On 10 April 2014, the Court of Justice of the European Union (CJEU) rendered its decision in case C-190/12 Emerging Markets Series of DFA Investment Trust Company. The CJEU found that the exclusion of a non-EU investment fund, specifi- cally a US investment fund, from the benefit of a tax exemption on Polish source dividends from which domestic and EU investment funds benefit may constitute a restriction to the freedom of movement of capital if Polish authorities are able by way of bilateral agreements to verify the comparability between US funds and Polish funds. The Court has referred the case back to the Polish court for examining whether this condition is given.
Under the provisions of the Polish Corporate Income Tax Act, all income, including dividends and interest, received by investments funds that have their registered seat in Poland is exempt from tax. Under certain conditions, the same rule applies to investment funds located in other EU or EEA (European Economic Area) member states. Dividends and interest paid to the investment funds located outside of Poland/EU/EEA are not covered by the exemption and remain subject to withholding taxes in Poland.
Over the past few years in particular, a number of non-EU or EEA foreign investment funds have filed withholding tax reclaims in Poland on the basis that limiting the tax exemption to Polish/EU/ EEA investment funds constitutes a restriction to the freedom of movement of capital.
This freedom is one of the four fundamental freedoms which form the basis of the internal EU market. It applies, with some limits, to transactions between an EU Member State and a non-EU Member State such as the United States of America. It has been used in a series of rulings of the CJEU, notably involving mutual funds or pension funds, to challenge rules discriminating foreign investors compared to similar domestic investors with respect to the taxation of dividends.
On 28 March 2012, after a series of contradictory Polish rulings on this issue, a Polish District Administrative Court referred the following questions to the CJEU, in the context of a reclaim led by a US investment fund:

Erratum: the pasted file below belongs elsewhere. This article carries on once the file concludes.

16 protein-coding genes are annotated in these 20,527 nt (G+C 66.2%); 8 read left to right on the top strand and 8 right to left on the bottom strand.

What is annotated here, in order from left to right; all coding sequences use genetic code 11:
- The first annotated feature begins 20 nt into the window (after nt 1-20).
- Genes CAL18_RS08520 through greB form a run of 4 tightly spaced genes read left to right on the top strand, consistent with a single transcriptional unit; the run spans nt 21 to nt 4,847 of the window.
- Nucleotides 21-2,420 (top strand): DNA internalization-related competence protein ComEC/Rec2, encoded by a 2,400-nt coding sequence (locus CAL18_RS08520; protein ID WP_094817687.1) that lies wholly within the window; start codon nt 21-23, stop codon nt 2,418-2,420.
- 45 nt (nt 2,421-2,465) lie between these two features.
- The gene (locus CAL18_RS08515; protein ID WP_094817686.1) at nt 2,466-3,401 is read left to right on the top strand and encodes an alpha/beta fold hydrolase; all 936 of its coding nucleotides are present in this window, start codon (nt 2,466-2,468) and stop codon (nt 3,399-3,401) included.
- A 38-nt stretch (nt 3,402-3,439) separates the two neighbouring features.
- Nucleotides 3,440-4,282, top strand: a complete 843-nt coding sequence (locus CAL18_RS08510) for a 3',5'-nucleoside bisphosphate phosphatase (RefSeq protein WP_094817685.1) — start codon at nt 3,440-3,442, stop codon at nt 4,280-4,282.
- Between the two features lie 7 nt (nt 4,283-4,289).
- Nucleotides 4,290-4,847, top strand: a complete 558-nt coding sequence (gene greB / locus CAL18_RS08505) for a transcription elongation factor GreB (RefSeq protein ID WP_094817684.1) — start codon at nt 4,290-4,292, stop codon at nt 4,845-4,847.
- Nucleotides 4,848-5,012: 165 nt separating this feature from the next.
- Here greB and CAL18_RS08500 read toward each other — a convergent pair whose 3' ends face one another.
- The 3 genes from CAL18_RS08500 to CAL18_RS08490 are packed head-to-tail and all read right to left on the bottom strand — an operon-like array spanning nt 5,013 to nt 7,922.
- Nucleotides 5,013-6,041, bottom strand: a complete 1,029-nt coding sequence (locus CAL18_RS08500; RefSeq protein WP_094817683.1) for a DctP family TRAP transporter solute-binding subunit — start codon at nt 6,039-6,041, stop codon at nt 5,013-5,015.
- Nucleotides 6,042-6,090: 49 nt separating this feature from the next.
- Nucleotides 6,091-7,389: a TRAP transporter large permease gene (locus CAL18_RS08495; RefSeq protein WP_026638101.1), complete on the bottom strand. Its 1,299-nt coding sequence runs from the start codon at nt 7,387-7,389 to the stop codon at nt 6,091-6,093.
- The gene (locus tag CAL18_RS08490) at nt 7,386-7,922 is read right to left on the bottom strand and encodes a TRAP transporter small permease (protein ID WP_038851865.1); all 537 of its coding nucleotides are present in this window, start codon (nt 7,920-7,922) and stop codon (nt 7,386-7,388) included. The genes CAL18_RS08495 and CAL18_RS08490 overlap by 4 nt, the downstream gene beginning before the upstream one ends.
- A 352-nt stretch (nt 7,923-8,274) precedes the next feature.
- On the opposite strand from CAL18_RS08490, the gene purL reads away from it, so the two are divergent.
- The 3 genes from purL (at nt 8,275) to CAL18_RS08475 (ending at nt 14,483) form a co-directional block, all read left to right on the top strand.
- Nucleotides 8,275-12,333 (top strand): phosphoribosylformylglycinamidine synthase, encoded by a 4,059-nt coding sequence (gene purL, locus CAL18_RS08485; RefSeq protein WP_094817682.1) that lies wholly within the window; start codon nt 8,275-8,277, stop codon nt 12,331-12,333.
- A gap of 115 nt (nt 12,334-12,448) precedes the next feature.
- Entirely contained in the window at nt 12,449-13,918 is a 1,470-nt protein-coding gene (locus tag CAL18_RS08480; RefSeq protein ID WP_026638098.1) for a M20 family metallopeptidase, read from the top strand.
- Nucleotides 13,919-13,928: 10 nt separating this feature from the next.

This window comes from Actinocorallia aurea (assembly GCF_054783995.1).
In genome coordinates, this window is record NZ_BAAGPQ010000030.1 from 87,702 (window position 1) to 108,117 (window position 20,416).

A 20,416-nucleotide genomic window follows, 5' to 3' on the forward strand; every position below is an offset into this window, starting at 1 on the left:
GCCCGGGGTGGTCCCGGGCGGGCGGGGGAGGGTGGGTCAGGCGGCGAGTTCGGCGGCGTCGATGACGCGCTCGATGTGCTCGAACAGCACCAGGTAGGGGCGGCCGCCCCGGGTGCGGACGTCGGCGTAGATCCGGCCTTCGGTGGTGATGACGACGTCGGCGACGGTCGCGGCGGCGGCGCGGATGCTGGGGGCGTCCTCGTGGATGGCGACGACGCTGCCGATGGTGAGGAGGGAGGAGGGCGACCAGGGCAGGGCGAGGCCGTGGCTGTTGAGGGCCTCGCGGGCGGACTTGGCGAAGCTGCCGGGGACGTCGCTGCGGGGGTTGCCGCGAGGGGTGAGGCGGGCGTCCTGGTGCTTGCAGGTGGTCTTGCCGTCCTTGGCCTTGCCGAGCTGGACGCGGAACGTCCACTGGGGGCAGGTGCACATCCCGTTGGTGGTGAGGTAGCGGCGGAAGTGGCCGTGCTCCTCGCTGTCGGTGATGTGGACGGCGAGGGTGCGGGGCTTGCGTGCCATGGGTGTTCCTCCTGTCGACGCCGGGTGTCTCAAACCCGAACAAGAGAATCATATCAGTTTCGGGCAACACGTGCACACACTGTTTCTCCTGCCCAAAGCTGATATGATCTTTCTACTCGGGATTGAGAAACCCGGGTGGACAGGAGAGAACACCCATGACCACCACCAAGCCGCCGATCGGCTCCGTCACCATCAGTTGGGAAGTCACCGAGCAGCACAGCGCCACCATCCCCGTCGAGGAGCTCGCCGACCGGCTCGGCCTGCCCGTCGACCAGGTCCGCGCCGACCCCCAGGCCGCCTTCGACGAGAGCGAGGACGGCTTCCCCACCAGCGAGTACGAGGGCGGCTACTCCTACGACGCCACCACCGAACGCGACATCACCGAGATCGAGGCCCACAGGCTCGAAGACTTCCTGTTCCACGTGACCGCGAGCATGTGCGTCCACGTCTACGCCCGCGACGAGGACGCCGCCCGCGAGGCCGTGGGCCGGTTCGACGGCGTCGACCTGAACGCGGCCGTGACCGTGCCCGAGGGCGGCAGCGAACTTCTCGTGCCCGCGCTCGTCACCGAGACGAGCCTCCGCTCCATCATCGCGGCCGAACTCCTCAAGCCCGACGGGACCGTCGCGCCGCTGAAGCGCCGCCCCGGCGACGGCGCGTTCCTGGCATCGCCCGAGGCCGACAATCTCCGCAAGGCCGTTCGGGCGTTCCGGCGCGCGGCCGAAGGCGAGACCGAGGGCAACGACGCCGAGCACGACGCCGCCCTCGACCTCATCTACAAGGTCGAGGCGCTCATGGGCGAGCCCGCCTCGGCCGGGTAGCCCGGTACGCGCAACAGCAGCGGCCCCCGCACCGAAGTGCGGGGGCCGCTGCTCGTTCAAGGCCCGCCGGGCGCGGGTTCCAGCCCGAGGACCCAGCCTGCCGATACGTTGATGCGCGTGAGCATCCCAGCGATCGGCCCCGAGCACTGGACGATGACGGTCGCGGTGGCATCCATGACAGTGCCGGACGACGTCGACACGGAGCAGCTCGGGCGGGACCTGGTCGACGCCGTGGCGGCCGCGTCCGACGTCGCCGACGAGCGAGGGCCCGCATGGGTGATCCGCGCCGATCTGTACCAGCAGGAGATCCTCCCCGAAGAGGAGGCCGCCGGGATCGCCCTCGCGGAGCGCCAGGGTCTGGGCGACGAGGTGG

• Does the prohibition of restrictions to the freedom of movement of capital apply in the context of a national law which grants a tax exemption to EU investment funds but not to an investment fund which is a tax resident of the United States (in reference to Article 63 of the Treaty on the Functioning of the European Union, TFEU)?
• Can the difference in treatment between EU and non-EU based investment funds be legally justified notably by the need for effective fiscal supervision (in reference to Article 65(1) (a) and Article 65 (3) of the TFEU)?
In its decision, the CJEU concludes that a Member State may not exclude from a tax exemption, dividends paid by nationally established companies to an investment fund established in a non-Member State if there exists between the two States an obligation of mutual administrative assistance. The Polish rules, which restrict the bene t of the tax exemption to Polish/EU/EEA investment funds, are contrary to the prohibition of restrictions to the freedom of movement of capital and cannot be legally justified by the need for effective scal supervision if an obligation of mutual administrative assistance exists. In particular, contrary to the position defended by Advocate General Mengozzi in his opinion issued on 6 November 2013, the CJEU considers that such a justification for a restriction can only be accepted: